22 Jul 21
By Sasha Dickinson
As a student at Oxford University, you are forced to quickly acclimatise to a high-pressure environment, juggling heavy workloads with competitive sport, a vast range of clubs and societies, as well as finding time to spend with friends. Yet, as I started the third year of my biology degree, the bar was raised even higher. Finals and dissertations were looming in the near future and all of a sudden there was a manic rush of finalist students all applying to grad schemes and looking for jobs. The initial highly competitive nature of applying to Oxford felt minor compared to competing with students across the globe to secure high-flying jobs in The City.
Luckily for me, I still have one year to go, and the craze of job hunting to look forward to! My Masters project next year explores the diagnostics of infectious disease, focusing on Meningitis in the Meningitis Belt in Sub-Saharan Africa.
Starting off my degree as someone who had no clear idea of what they wanted to do in the future, I seem to have found myself on the intriguing path that leads to disease biology and the pharmaceutical industry.
I am extremely grateful to have the opportunity to work at tranScrip this summer and broaden my understanding of how the pharmaceuticals sector operates as well as develop new, indispensable skills. I am rapidly realising the unique set of roles that tranScrip offers compared to many of the big pharma companies, that so many of my university colleagues are applying for. tranScrip is a multi-disciplinary team, meaning that in my first day in the office, I had the chance to meet people working in a huge variety of sectors. I was exposed to project manager meetings, being introduced to various clients and experts as well as being presented to by tranScrip’s marketing strategy team, learning how they intend to continue to grow and thrive in the future.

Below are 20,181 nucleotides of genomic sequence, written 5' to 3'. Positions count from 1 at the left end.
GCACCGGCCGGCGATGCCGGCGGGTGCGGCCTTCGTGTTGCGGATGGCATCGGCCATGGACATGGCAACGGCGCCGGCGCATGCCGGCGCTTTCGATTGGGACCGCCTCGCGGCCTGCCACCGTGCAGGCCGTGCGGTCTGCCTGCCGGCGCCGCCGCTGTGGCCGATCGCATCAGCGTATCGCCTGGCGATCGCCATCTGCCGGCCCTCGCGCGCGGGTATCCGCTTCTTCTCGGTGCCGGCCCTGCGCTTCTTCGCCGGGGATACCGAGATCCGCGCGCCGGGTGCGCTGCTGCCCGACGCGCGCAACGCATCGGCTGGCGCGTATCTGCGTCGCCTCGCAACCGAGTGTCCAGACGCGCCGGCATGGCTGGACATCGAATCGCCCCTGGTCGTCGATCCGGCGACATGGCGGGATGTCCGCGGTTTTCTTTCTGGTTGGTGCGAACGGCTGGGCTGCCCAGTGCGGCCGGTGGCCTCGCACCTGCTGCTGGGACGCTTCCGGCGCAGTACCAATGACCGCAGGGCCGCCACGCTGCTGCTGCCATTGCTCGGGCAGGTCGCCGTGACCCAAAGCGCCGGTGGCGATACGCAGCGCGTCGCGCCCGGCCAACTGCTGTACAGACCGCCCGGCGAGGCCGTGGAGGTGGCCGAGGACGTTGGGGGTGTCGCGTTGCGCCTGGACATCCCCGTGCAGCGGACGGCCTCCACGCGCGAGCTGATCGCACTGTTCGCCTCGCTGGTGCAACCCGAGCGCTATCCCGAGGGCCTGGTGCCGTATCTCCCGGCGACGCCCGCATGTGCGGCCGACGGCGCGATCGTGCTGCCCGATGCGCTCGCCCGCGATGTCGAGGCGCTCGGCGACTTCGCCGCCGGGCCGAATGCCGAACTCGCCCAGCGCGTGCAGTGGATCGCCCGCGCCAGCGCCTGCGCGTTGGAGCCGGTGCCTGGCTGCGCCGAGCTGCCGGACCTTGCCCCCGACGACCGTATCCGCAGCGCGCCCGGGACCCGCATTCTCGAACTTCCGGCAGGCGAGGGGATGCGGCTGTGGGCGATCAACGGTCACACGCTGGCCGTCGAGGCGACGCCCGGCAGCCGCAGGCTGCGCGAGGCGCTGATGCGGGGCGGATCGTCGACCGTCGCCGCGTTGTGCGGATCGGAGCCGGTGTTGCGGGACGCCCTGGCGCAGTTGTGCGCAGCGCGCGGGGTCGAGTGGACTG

The next couple weeks will comprise of training sessions in various therapeutic sectors such as infectious disease, learning the intricacies of commercial and medical affairs, key partner meetings and much more. As a biology student we are rarely exposed to medical areas other than infectious diseases and the odd autoimmune disease.
Working at tranScrip, I will be able to explore other sectors such as oncology, respiratory, CNS and internal medicine – just to name a few. The flexibility and variety that I have been exposed to is inspiring and I am sure I will finish my work here with indispensable skills, as well as a new and enthralling perspective of the future.
Despite only being part of the way through my work experience, I already have an extremely in-depth and exciting overview of the pharmaceuticals industry. The opportunity to meet disease experts and scientists, leading and revolutionising their areas of expertise is thrilling and I am eager to see where it takes me in the future.
Flic Gabbay, Managing Partner at tranScrip commented: “We are delighted to give the opportunity to Sasha for a work placement in tranScrip and share our passion for drug and device development within the pharmaceutical ecosystem.
The range of companies our pharmaceutical physicians, scientists, project managers and commercial staff support is extensive, covering projects from early phase development to guiding products through registration and launch and ensuring safe oversight after marketing. Most of our programmes are global and with many in rare disease as well as the major therapeutic areas, and of course, our programmes in COVID-19.
I am thrilled Sasha is enjoying the experience, her enthusiasm and interest is infectious, and we have all been really impressed by her communication skills. I hope we are contributing in some small way to sowing the seeds for an exceptional pharmaceutical developer of the future.”
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